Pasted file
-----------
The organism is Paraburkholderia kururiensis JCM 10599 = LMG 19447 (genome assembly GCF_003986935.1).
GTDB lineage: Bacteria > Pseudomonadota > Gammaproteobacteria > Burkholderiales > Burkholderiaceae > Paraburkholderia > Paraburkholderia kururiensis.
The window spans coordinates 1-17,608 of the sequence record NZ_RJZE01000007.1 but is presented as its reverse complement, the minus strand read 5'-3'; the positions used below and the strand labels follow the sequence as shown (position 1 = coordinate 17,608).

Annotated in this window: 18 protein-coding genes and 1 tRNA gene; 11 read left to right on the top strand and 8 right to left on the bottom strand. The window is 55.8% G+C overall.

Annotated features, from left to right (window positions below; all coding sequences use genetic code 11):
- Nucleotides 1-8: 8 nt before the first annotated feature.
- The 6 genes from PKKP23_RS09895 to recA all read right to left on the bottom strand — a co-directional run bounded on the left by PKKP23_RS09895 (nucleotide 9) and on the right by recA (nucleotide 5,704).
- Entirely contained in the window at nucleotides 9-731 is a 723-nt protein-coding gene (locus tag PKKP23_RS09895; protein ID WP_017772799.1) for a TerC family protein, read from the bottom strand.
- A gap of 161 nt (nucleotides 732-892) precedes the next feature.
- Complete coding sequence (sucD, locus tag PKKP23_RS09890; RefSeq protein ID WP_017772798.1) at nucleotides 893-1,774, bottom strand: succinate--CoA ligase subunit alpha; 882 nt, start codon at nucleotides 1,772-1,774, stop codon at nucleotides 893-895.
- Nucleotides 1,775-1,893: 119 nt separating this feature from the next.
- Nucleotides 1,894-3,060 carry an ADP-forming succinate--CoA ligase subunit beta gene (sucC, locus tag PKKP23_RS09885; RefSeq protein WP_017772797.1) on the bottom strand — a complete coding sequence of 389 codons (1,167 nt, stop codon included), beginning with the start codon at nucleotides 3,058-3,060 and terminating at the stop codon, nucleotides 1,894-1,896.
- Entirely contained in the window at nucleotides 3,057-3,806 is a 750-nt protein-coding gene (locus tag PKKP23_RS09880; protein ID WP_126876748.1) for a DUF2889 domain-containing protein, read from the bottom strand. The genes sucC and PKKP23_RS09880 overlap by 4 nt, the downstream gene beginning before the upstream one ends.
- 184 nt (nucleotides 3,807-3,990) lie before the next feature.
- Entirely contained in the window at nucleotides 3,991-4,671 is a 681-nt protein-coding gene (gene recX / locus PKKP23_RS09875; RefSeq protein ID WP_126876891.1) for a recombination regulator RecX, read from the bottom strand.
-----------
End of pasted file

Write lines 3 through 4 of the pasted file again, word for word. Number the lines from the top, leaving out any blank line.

The window spans coordinates 1-17,608 of the sequence record NZ_RJZE01000007.1 but is presented as its reverse complement, the minus strand read 5'-3'; the positions used below and the strand labels follow the sequence as shown (position 1 = coordinate 17,608).

Annotated in this window: 18 protein-coding genes and 1 tRNA gene; 11 read left to right on the top strand and 8 right to left on the bottom strand. The window is 55.8% G+C overall.